My latest installment for Politico's "What Works" series on successful urban innovations is on how Cincinnati, Ohio transformed Over-the-Rhine -- a neighborhood that in 2009 was declared the nation's most dangerous -- into perhaps the most happening and sought after place in the city, and did so in the proverbial blink of an eye.
The controversial bit, as you'll read, is that the city accomplished this by outsourcing the problem to the corporate community, which funded and govern a private non-profit tasked with executing the neighborhood's rescue. That they've succeeded in turning the neighborhood around is undeniable and an extremely impressive feat. But have they avoided simply gentrifying Over-the-Rhine? Long-time residents aren't so sure.
Earlier this week, in recognition of World Oceans Day, I joined Don Perkins of the Gulf of Maine Research Institute and Nichole Price of the Bigelow Laboratory to talk withMPBN's Keith Shortall about climate change and the Gulf of Maine on Maine public radio's hour-long interview program, "Maine Calling."
I'll be doing public talks on both themes in the coming months. On June 16, I'll be talking about climate change, the Gulf of Maine, and the world oceans crisis at the Wells National Estuarine Research Reserve in Wells, Maine, part of their climate stewards lecture series. On Sept. 25, over on the other coast, I'll be talking American Character and American Nations at Portland, Oregon's First Congregational United Church. (More details on that to come.)
For those following the "North Woods Lawless" story, a belated update on last week's "hearing" by the Maine legislature's Inland Fisheries and Wildlife Committee. For anyone who has read the story and its follow ups -- with multiple corroborating witnesses alleging a pattern of misconduct and even lawbreaking by undercover game warden Bill Livezey, the hearing was amazing to watch, a case study in how not to conduct a real inquiry.
Tomorrow, the Maine legislature's Inland Fisheries and Wildlife Committee is holding hearings on the accusations in "North Woods Lawless", the May 8 Maine Sunday Telegram investigation I wrote on a controversial Maine Warden Service undercover operation and dramatic raid in the remote northern Maine town of Allagash.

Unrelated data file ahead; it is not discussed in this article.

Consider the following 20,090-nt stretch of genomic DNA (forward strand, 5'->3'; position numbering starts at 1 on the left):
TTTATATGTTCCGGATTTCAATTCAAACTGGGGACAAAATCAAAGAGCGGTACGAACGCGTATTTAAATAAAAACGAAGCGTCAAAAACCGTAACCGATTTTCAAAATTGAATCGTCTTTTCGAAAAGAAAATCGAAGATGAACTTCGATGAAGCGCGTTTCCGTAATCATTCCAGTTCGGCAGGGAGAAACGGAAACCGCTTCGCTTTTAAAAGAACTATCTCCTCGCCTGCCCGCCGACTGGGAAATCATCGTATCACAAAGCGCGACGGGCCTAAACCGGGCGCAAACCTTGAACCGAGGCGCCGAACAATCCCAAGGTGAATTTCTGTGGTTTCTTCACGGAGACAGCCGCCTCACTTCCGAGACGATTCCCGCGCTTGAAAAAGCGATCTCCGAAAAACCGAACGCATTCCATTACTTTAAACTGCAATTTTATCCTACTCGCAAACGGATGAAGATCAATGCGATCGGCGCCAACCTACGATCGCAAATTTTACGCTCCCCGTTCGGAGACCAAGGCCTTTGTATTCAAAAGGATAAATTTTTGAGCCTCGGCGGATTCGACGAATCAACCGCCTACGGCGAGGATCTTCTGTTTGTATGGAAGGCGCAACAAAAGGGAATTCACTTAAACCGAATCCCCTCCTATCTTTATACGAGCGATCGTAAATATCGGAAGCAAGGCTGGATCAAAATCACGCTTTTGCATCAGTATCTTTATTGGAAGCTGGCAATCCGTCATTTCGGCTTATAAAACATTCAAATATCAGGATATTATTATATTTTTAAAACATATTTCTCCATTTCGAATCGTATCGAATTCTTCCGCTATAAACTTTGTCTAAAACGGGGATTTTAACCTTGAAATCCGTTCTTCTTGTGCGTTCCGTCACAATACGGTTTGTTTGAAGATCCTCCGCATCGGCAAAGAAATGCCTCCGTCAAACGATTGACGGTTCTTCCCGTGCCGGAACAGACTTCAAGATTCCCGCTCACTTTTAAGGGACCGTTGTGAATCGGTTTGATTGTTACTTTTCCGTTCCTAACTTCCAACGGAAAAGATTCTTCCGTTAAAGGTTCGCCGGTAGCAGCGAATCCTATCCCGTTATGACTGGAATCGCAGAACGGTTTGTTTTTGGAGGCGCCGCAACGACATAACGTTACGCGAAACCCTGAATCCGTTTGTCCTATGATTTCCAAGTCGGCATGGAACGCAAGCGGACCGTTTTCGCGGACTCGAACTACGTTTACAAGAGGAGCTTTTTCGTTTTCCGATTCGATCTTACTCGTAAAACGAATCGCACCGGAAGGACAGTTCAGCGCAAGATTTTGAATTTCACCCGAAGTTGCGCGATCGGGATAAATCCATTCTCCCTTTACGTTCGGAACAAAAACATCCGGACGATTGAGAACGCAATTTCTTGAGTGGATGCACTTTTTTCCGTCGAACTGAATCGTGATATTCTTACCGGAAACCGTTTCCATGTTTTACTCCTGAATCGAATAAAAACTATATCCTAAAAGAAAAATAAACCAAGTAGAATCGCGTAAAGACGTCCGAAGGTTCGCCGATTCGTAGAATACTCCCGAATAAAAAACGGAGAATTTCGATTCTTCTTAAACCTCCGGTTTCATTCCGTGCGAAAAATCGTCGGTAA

That's a total of seven operations based in seven Maine counties (and the state of Pennsylavnia) in which Livezey is accused of similar misconduct.
You won't hear from critics at tomorrow's hearing; the legislators are calling only three witnesses: the chief warden, the warden's boss (the Inland Fisheries and Wildlife Commissioner), and the person at the attorney general's office who is tasked with assisting in public records requests, Brenda Kielty, who features in a related controversy over the wardens' flouting of public records law during our reporting of this story. (On this, don't miss the entire Kafka-esque email chain, posted here.)
For more background on all of this, see my previous post, "North Woods Lawless II," encapsulating the complex events from May 8 to May 19. There's also this landing page for "North Woods Lawless" at the Press Herald.
[Update, 6/6/16: The hearing was, in the words of the Press Herald editorial board, a "sham."]
Thanks to Western Kentucky University's Aaron Hughey for the kind words. "“American Character” is an eye-opening critique and analysis that should
be read by anyone interested in the future direction of our republic," he concludes. "I
recommend it highly."
For those in Ohio, there are now signed copies of this and other titles at The Booksellers on Fountain Square in downtown Cincinnati and at the B&N in Columbus's Polaris Mall.
I am an award-winning journalist and author of American Nations, American Character, Ocean's End, The Lobster Coast, and The Republic of Pirates. I'm a staffer at the Portland Press Herald, where I won a 2012 George Polk Award for my investigative reporting and was named a 2016 Pulitzer Prize finalist.